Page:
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Mobility pushes Neiman Marcus to up its networking game


Digital disruptors continue to change the pace of retail — and Neiman Marcus is ready.

Like many retailers, the luxury department store chain continues to introduce more mobile technology at store-level, a move that supports both in-store operations and consumer-driven tasks, from browsing through procurement.

“It is a trend that requires our network to be a mission-critical lifeline at every store,” said Scott Emmons, head of the Neiman Marcus Innovation Lab (iLab).

The chain’s mobility movement began in 2010 when associates used “rugged handhelds” to manage inventory. However, it began putting iPhones into associates’ hands as far back as five years ago. Within this timespan, the chain has improved the functionality of its mobile technology, including adding apps that give associates access to data right at their fingertips — an initiative that helps associates to meet customer expectations, thus improving customer service.

“Gone are the days when networks had to carry point-of-sale [POS] transaction data from the store to the data center,” Emmons said. “The amount of data is bigger and it moves faster, and retailers industry-wide must wrap their arms around how to support it.”

For Neiman Marcus, this meant creating a network that could securely deliver data from devices to “the point of need” — a process that becomes exacerbated as technology continues to modernize, and user demand increases.

As these factors began putting new strains on networks, Neiman Marcus started exploring how to expand its networking capabilities not just to support current business operations, but also to service “the customer of the future,” Emmons said.

Focusing on existing mobile services, such as geo-location technology to interactive digital signage and other interactive smart technologies, “all of these require network connections and increased bandwidth,” he said.

As a result, Emmons began designing what he calls the company’s “next generation network.” In its earliest iteration, which dates back to November 2011, the chain upgraded its wired network and switching equipment.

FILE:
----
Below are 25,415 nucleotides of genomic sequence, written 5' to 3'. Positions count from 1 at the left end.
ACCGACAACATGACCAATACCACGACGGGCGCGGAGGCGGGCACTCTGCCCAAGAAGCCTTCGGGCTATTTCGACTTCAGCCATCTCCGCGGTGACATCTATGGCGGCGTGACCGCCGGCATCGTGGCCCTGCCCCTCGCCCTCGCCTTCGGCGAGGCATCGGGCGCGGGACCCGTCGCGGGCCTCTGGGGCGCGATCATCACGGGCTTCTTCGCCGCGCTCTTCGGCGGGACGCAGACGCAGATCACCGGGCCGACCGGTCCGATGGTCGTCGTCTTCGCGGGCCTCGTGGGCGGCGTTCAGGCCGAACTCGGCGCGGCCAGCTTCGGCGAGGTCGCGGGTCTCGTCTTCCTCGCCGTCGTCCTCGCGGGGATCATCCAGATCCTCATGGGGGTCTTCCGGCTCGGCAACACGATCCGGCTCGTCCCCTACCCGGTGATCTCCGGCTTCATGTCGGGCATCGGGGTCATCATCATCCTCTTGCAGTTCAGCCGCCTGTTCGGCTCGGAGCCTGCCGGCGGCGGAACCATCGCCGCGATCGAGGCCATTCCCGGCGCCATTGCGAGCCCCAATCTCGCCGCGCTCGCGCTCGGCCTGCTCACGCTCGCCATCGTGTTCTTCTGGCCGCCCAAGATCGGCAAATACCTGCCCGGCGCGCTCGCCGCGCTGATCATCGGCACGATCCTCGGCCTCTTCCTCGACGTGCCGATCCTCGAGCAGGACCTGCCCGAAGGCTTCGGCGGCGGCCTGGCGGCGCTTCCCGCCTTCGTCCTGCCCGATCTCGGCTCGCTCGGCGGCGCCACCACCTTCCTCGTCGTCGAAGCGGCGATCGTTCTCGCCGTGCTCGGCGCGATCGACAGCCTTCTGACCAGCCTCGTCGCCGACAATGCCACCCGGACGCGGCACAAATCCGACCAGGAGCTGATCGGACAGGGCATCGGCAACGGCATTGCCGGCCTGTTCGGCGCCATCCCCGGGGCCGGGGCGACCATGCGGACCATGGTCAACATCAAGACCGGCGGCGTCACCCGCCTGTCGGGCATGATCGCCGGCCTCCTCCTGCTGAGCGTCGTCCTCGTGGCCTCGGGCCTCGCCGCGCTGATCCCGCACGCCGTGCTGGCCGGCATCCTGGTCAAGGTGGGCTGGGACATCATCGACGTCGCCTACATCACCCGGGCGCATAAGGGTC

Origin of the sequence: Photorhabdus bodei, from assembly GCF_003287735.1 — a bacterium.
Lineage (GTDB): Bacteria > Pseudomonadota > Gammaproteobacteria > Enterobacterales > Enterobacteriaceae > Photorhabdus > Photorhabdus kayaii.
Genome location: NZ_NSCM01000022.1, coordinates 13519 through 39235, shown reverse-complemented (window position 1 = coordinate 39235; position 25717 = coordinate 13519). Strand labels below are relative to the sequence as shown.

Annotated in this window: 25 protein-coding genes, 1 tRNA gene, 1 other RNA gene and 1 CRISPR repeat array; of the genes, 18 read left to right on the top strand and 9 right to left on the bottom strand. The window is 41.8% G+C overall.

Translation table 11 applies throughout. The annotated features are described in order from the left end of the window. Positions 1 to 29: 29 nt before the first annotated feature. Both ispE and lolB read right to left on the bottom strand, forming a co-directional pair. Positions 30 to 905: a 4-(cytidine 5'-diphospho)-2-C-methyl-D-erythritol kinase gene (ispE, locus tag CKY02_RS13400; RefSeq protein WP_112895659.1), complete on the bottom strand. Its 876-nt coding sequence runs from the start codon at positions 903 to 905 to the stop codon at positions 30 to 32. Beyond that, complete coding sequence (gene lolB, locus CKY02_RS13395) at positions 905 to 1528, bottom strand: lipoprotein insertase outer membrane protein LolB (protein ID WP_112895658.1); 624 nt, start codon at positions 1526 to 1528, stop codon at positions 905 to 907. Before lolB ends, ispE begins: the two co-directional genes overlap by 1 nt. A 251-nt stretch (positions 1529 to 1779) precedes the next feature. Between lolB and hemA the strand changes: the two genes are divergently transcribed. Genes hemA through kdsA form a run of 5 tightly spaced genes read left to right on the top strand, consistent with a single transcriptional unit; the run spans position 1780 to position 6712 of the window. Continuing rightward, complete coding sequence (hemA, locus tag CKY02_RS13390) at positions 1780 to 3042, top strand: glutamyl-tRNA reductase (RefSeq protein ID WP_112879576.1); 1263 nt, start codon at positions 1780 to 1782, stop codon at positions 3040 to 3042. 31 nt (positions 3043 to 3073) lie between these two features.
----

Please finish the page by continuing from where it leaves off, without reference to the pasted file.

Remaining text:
However, as handheld form factors gave way to smart devices, and wireless mobility quickly became the industry standard, Neiman Marcus began an upgrade strategy that included adding Wi-Fi at all store locations enterprise-wide.

“This was a big project to get in place, one that took a few years to complete,” he said.

This is an understandable timeline given how “spread out our stores are across North America, and the challenging networking environment that our distribution centers posed.”

The chain focused on an Aruba Networks Wi-Fi, and still managed a wired infrastructure comprised of several providers, including Cisco, Alcatel and Aruba for switching and routing.

The chain started implementing busier stores first, then kept up a steady pace until all 42 Neiman Marcus stores, two Bergdorf Goodman stores, 29 Last Call outlet centers, 13 Last Call Studios, and four CUSP stores, six distribution centers and its corporate campus were completely deployed in 2015.

Today, the chain is armed with a robust Wi-Fi network complete with a complex pathology that delivers redundant data connections to two diverse providers, “so if one of the wide area network [WAN] connections goes offline, they still have a means to conduct business,” he added. “It is an ongoing project that is constantly evolving, and thus never finished.”

These proactive efforts keep Neiman Marcus ahead of the curve, as many chains are still playing catch-up when it comes to adding wireless connections at store-level. Specifically, 51% of retailers added in-store wireless networks this year as a means of supporting performance management, POS operations and product related tasks, compared to a mere 25% in 2015. However, only 23% extend wireless networks to customers, compared to 19% last year, according to the “2016 Store Benchmark” from Retail Systems Research.

While Emmons didn’t share specific results, the next-generation network provides better reliability, more agility and faster speeds, all of which improve performance on smart device functionality.

“Our overall goal was to build a network that could satisfy the customer of the future, but in reality, that was table stakes,” he said. “It is a pre-requisite to remain relevant in a very data- and mobility-centric world.”
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